The field of hybridizing nut trees offers enormous prospects. We are only just upon the margin of this field, just beginning to look into the vista. It has been done only in a limited way, so far, by crossing pollen and flowers under quite normal conditions. We may look forward to extending the range now of pollinization from knowledge based upon the experiments of Loeb and his followers in biology. They have succeeded in developing embryos from the eggs of the sea urchin, of the nereis, and of mollusks, without spermatozoa. Their work has shown that each egg is a single cell with a cell membrane and it is only necessary to destroy this cell membrane according to a definite plan to start that egg to growing. Life may be started from the egg in certain species without the presence of the other sex. This may lead us into a tremendous new field in our horticultural work. We may be able to treat germ cells with acids or other substances which destroy the cell membrane so as to allow crossing between very widely separated species and genera. Loeb, by destroying the cell membrane of the sea urchin, was enabled to cross the sea urchin with the star fish, and no one knows but we may be able, following this line of experimentation, eventually to cross the shagbark hickory with a pumpkin and get a shagbark hickory nut half the size of the pumpkin. That is all! (Applause.)

(President Morris then took the chair.)

The Chairman: Please let me add that the hickory pumpkin idea is not to be taken seriously. That is a highly speculative proposition. I have found some times that, in a very scientific audience, men who were trained in methods of science, had very little selvage of humor,—little margin for any pleasantry, but this highly speculative suggestion, curiously enough, is not in fact more speculative than would have been the idea twelve years ago that you could hatch an egg, start an egg to development—without fertilization.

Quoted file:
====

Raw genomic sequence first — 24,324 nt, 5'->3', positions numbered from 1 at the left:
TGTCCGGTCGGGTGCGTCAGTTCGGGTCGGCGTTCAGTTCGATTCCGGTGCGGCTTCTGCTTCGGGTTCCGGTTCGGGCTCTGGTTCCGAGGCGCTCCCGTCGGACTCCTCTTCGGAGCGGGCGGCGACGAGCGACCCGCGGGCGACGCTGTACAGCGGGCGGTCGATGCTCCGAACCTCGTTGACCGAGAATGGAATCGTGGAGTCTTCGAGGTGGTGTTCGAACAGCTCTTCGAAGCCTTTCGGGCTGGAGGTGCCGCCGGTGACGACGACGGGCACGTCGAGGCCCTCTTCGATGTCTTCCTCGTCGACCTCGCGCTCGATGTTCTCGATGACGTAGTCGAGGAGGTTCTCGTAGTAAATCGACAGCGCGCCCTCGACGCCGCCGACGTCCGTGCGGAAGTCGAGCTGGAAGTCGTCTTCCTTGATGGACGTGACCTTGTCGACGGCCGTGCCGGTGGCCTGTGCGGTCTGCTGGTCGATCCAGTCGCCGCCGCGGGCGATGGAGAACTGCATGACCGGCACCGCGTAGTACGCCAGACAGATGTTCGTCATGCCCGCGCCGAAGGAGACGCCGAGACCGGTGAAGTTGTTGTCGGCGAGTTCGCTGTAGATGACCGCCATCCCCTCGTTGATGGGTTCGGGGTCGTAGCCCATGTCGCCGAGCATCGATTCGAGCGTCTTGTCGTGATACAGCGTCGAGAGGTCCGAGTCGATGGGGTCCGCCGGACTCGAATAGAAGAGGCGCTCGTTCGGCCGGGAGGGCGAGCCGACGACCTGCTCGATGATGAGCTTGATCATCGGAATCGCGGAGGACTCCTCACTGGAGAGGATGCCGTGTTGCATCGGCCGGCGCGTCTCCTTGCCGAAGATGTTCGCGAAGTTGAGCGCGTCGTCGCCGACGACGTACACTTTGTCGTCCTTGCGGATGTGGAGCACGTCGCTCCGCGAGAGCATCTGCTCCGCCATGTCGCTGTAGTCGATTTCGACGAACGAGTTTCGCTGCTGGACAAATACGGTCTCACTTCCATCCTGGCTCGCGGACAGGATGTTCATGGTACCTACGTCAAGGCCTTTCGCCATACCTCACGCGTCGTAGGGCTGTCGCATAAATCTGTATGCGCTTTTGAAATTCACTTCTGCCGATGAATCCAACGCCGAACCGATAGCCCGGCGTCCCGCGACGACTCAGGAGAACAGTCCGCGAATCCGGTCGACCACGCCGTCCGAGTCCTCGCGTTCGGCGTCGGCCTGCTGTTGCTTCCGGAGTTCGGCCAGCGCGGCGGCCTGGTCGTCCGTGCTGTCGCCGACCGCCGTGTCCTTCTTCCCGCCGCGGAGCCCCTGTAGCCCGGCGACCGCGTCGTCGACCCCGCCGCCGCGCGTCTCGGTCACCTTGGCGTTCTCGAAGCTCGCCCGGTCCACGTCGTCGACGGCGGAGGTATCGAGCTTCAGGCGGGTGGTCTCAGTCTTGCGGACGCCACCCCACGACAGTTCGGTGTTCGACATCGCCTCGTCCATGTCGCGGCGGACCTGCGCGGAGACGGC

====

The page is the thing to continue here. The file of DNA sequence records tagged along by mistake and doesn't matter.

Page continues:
Mr. Hutt: I would like to ask how widely you have been able to cross species?

The Chairman: It has been possible to cross species of hazels freely with the four species that I have used, the American hazel, Corylus Americana; the beak hazel, Corylus rostrata; the Asiatic, Corylus colurna, and Corylus pontica. These apparently cross readily back and forth. With the hickories I think rather free hybridization occurs back and forth among all, but particularly in relation to groups. The open-bud hickories, comprising the pecan, the bitternut, the water hickory, and the nutmeg hickory, apparently, from my experiments, cross much more readily among each other than they cross with the scale-bud hickories. The scale-bud hickories appear to cross much more freely among each other than they cross with the open-bud hickories; not only species but genera may be crossed, and I find that the walnuts apparently cross freely with the open-bud hickories and the open-bud hickories cross with the walnuts. I have thirty-two crosses between the bitternut hickory and our common butternut, growing. All of the walnuts apparently cross rather freely back and forth with each other. I have not secured fertile nuts between the oaks and chestnuts, but I believe that we may get fertile nuts eventually. The nuts fill well upon these two trees fertilized with each others' pollen respectively, but I have not as yet secured fertile ones. We shall find some fertile crosses I think between oaks and chestnuts, when enough species have been tried.

Mr. Hutt: Do you notice any difference in the shapes of any of those hybrids, the nuts, when you get them matured and harvested? Do they look any different from the other nuts on the tree?

The Chairman: There isn't very much difference, but I seem to think that sometimes the pollen has exercised an influence upon the nuts of the year. Theoretically it should not do so, but I noticed one case apparently in which I crossed a chinkapin with a Chinese chestnut, and the nuts of that year seemed to me to present some of the Chinese chestnuts' characteristics.

Mr. Hutt: This year I crossed a number of varieties of pecans and in nearly all those crosses there was to me quite an evident difference in the nuts. For instance those gathered off certain parts of a pecan tree of certain varieties, Schley or Curtis or Frotscher, would be typical nuts, but those hybrids or crosses that I produced were distorted, more or less misshapen and seemed to have peculiarities; so that when we came to look over the colony we